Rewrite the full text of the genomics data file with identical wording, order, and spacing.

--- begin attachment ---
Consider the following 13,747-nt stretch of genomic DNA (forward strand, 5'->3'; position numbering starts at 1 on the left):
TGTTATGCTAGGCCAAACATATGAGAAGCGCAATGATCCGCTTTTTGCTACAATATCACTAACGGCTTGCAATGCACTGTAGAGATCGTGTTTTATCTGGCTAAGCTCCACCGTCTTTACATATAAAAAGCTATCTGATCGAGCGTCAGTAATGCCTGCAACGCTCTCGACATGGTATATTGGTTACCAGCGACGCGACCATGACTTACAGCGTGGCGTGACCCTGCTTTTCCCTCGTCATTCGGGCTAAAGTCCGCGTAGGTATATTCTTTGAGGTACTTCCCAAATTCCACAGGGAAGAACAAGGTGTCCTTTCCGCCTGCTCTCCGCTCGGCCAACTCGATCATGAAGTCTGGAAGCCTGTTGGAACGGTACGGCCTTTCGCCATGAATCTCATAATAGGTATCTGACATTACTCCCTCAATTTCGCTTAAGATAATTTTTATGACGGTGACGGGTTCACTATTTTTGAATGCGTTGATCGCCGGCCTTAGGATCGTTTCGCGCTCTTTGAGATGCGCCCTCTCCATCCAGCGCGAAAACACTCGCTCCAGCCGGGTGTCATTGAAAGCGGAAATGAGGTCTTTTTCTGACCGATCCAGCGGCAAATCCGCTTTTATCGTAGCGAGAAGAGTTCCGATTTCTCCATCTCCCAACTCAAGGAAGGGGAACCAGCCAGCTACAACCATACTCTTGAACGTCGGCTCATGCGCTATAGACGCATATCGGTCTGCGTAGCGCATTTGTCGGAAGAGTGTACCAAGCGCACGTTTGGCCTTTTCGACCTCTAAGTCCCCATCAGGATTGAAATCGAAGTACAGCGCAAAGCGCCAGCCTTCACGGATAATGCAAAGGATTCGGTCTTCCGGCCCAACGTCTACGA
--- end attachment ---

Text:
Consider the following 13,747-nt stretch of genomic DNA (forward strand, 5'->3'; position numbering starts at 1 on the left):
TGTTATGCTAGGCCAAACATATGAGAAGCGCAATGATCCGCTTTTTGCTACAATATCACTAACGGCTTGCAATGCACTGTAGAGATCGTGTTTTATCTGGCTAAGCTCCACCGTCTTTACATATAAAAAGCTATCTGATCGAGCGTCAGTAATGCCTGCAACGCTCTCGACATGGTATATTGGTTACCAGCGACGCGACCATGACTTACAGCGTGGCGTGACCCTGCTTTTCCCTCGTCATTCGGGCTAAAGTCCGCGTAGGTATATTCTTTGAGGTACTTCCCAAATTCCACAGGGAAGAACAAGGTGTCCTTTCCGCCTGCTCTCCGCTCGGCCAACTCGATCATGAAGTCTGGAAGCCTGTTGGAACGGTACGGCCTTTCGCCATGAATCTCATAATAGGTATCTGACATTACTCCCTCAATTTCGCTTAAGATAATTTTTATGACGGTGACGGGTTCACTATTTTTGAATGCGTTGATCGCCGGCCTTAGGATCGTTTCGCGCTCTTTGAGATGCGCCCTCTCCATCCAGCGCGAAAACACTCGCTCCAGCCGGGTGTCATTGAAAGCGGAAATGAGGTCTTTTTCTGACCGATCCAGCGGCAAATCCGCTTTTATCGTAGCGAGAAGAGTTCCGATTTCTCCATCTCCCAACTCAAGGAAGGGGAACCAGCCAGCTACAACCATACTCTTGAACGTCGGCTCATGCGCTATAGACGCATATCGGTCTGCGTAGCGCATTTGTCGGAAGAGTGTACCAAGCGCACGTTTGGCCTTTTCGACCTCTAAGTCCCCATCAGGATTGAAATCGAAGTACAGCGCAAAGCGCCAGCCTTCACGGATAATGCAAAGGATTCGGTCTTCCGGCCCAACGTCTACGA